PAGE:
International Students' Day - Celebrate Diversity
17 Nov 2020
International Students' Day is a celebration of multiculturalism, diversity and the worldwide student community. But why is the day SO significant?
Student Protests - Prague, 1939
Well, it all began on October 28, 1939, when students of Charles University in Prague protested against the Nazi occupation of Czechoslovakia.
During the protest, Nazi's shot student Jan Opletal, who later died from his injuries on 11 November.
Jan Opletal Student (Source: Radio Prague International)
Jan Opletal's body was due to transported on November 15, from Prague to his hometown in Moravia. But thousands of students turned up for his funeral procession in protest at the Nazi regime.
Jan Opletal Funeral (Source: Radio Prague International)
Jan Opletal Funeral Procession (Source: Radio Prague International)
In response, Nazi authorities took drastic measures. They closed all the Czech higher education schools. Arrested over 1,200 students and sent them to concentration camps. As well as executing nine student leaders and teachers, without trial, on November 17.
The names of the nine students and professors are as follows:
- Josef Matoušek (historian and associate professor)
- Jaroslav Klíma (student of law)
- Jan Weinert (student of Bohemistics and Germanistics)
- Josef Adamec (student of law)
- Jan Černý (student of medicine)
- Marek Frauwirth (student of economics)
- Bedřich Koula (student of law)
- Václav Šafránek (student of architecture)
- František Skorkovský (student of law)
International Students' Day
The idea was to commemorate the shocking acts carried out on students during the Nazi occupation of Czech.
So, in England, 1940, a small group of Czechoslovak Army troops, former elected student officials, decided to renew the Central Association of Czechoslovak Students (USCS), after its removal during the Nazi occupation.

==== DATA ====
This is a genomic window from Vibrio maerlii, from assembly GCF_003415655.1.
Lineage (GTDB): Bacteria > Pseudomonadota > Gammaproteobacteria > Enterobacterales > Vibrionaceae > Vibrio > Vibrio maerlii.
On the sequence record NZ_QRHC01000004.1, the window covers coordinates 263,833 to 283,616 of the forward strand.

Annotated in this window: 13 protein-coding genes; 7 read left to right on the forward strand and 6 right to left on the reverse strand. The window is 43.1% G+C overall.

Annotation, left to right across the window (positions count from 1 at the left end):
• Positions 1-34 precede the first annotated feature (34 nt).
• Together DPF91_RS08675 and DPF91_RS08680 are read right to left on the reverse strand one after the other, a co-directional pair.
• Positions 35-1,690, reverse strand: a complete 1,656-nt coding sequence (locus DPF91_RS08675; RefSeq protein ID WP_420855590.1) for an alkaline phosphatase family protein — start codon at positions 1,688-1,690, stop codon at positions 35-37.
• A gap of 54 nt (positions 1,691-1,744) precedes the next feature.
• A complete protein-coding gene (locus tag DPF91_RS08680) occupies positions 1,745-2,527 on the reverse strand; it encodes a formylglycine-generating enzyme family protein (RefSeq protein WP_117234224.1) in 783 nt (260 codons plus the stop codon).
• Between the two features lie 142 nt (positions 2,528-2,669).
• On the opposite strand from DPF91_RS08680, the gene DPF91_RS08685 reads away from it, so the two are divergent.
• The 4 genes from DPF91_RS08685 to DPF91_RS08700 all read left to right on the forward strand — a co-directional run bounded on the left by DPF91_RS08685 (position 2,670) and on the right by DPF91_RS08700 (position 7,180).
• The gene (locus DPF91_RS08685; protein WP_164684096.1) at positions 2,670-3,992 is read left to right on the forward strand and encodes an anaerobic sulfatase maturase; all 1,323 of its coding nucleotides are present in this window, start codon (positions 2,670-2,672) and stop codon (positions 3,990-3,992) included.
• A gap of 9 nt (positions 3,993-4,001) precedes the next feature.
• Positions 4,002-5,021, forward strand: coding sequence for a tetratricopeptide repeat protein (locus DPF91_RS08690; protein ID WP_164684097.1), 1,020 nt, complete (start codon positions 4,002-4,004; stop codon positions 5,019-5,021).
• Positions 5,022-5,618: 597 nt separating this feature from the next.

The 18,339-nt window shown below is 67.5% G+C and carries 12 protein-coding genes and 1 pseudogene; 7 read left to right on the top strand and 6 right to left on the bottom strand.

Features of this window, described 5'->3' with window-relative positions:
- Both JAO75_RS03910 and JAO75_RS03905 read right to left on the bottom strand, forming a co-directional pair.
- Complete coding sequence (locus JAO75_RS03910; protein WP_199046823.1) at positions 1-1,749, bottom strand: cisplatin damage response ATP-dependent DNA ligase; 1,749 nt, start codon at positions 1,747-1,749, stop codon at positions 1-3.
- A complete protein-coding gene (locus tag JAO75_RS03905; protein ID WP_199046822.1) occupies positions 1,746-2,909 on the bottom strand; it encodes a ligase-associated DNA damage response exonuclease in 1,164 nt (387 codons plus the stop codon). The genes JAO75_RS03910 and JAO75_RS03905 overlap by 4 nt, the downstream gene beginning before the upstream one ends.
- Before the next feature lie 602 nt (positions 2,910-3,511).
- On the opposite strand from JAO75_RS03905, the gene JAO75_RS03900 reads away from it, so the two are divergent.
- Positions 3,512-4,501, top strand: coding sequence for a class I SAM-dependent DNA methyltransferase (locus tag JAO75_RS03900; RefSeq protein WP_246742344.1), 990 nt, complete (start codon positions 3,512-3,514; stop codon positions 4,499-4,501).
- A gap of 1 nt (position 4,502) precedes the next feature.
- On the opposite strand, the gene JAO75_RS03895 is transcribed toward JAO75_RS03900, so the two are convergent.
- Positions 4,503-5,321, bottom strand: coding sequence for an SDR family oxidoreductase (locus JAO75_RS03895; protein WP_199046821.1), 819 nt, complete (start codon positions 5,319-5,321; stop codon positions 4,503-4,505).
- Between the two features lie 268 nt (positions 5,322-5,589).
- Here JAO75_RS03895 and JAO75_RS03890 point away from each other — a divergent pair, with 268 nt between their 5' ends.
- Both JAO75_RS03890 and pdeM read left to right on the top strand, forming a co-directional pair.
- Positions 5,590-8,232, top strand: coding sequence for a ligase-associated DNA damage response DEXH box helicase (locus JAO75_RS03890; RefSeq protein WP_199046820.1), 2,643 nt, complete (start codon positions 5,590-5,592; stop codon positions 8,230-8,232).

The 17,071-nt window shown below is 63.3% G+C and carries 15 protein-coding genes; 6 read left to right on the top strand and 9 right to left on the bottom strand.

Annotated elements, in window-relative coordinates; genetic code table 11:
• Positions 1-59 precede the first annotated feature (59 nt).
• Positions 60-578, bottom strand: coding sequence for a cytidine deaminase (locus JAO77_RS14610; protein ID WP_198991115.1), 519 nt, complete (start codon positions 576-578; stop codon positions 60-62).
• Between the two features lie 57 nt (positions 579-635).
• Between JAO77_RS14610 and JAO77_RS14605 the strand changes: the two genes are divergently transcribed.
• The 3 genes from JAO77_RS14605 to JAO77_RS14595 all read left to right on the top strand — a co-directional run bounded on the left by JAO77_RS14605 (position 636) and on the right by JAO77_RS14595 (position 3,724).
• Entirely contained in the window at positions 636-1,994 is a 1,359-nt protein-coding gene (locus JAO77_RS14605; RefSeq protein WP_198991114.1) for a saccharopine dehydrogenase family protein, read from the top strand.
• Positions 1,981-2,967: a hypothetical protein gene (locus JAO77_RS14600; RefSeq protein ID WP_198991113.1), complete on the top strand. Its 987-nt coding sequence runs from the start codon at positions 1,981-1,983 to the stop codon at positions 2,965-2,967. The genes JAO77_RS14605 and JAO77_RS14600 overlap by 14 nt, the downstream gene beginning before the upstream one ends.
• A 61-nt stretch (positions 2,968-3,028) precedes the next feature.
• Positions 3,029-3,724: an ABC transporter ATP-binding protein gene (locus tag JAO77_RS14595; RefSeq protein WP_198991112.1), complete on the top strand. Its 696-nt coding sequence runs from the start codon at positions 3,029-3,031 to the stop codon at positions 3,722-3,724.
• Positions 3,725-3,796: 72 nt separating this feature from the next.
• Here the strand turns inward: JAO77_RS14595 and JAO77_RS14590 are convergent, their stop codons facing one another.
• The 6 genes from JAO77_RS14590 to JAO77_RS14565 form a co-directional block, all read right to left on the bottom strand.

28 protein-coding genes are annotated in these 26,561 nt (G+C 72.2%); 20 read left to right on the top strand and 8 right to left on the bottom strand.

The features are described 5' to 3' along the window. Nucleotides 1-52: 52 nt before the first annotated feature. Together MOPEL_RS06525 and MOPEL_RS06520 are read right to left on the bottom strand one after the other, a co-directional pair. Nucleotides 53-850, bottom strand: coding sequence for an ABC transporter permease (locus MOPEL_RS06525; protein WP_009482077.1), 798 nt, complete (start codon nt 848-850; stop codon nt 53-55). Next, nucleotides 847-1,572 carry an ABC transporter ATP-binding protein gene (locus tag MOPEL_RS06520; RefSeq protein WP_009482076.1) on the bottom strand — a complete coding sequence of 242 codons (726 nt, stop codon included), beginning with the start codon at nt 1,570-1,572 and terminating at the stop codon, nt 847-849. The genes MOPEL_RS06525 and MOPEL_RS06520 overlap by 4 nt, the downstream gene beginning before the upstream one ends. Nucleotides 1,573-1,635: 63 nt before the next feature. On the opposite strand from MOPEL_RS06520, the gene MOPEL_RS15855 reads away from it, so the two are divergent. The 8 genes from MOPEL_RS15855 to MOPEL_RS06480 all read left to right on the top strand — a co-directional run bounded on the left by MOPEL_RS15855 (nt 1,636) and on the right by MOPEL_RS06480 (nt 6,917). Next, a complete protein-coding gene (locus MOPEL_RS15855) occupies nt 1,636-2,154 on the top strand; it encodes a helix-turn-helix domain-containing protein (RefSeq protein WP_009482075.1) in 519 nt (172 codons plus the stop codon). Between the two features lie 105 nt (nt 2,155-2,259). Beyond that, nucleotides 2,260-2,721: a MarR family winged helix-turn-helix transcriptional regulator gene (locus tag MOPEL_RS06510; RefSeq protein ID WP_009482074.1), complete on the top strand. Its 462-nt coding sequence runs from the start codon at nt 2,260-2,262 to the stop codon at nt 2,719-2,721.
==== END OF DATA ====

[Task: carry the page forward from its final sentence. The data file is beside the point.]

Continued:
The British National Union of Students of England and Wales (NUS) discussed the idea with other foreign students fighting the Nazi's from England.
And on 17 November 1940, Edvard Beneš, President-in-Exile of Czechoslovakia helped to re-establish the USCS in London, one year after the tragic events in Czech.
Edvard Beneš, President of Czechoslovakia (Source: Wikimedia Commons)
During 1941, the NUS made efforts to promote November 17 to students of other nations. This was to acknowledge the day in commemoration, celebrating and encouraging resistance against the Nazis, as well as the fight for freedom and democracy in all nations.
National Union of Students Logo (Source: National Union of Students)
Fourteen countries agreed and signed the following proclamation:
"We, students of Great Britain and its territories and India, North and South America, the USSR, Belgium, Czechoslovakia, France, Greece, China, Holland, Norway, Poland, Yugoslavia and all free nations, to honour and commemorate the tortured and executed students who were the first to raise their voices to reject Nazi oppression and condemn the occupation of 1939, proclaim November 17 as International Students' Day."
Today, International Students' Day has evolved to become a nonpolitical celebration of the worldwide student community. In particular the multiculturalism and diversity of international students and their contribution to local communities.
Universities tend to celebrate by showing off their international student numbers and the contributions that students give to the local and wider community.
Students tend to celebrate by showcasing their social responsibilities and volunteer causes in the local and wider communities. They also raise and discuss relevant issues, which can often involve protests and demonstrations.
The day attracts a lot of involvement, donations and focus towards organisations and charities, as well as celebrating the achievements of students all around the world.
University lecture hall (Source: Pixabay)
Student barista making coffee (Source: Wikimedia Commons)
Student litter pick (Source: Flickr)
Student bartender (Source: Pxhere)
Kent Rowing Ergathon to Switzerland, Crohn's & Colitis UK (Source: Archive)
Student river clean (Source: Pixnio)
Student nurses bursary cuts demonstration (Source: Flickr)
Medical students learning from teacher during class (Source: Wikimedia Commons)
Students graduating university (Source: Pixabay)
The International Students' Day/Leydon Logo
Symbolising the well-known student mortarboard, the Leydon logo has been adapted for International Students' Day.
International Students' Day Leydon Logo (Source: Archive)
Students, this day is for you! You work incredibly hard, contribute to the local community, volunteer, voice your concerns, work jobs, join clubs and organisations and you make Canterbury what it is today.
We have always been vocal about supporting students through sponsorships and alike and we're honestly so proud of all that you achieve!
For that, we thank you! *raises glass*
However you're commemorating, celebrating or demonstrating on International Students' Day, we hope you have a fantastic day! You've earned it!
Don't forget to share this article with your friends and celebrate all students!
Cover Photo: Students in lecture (Source: Wikimedia Commons)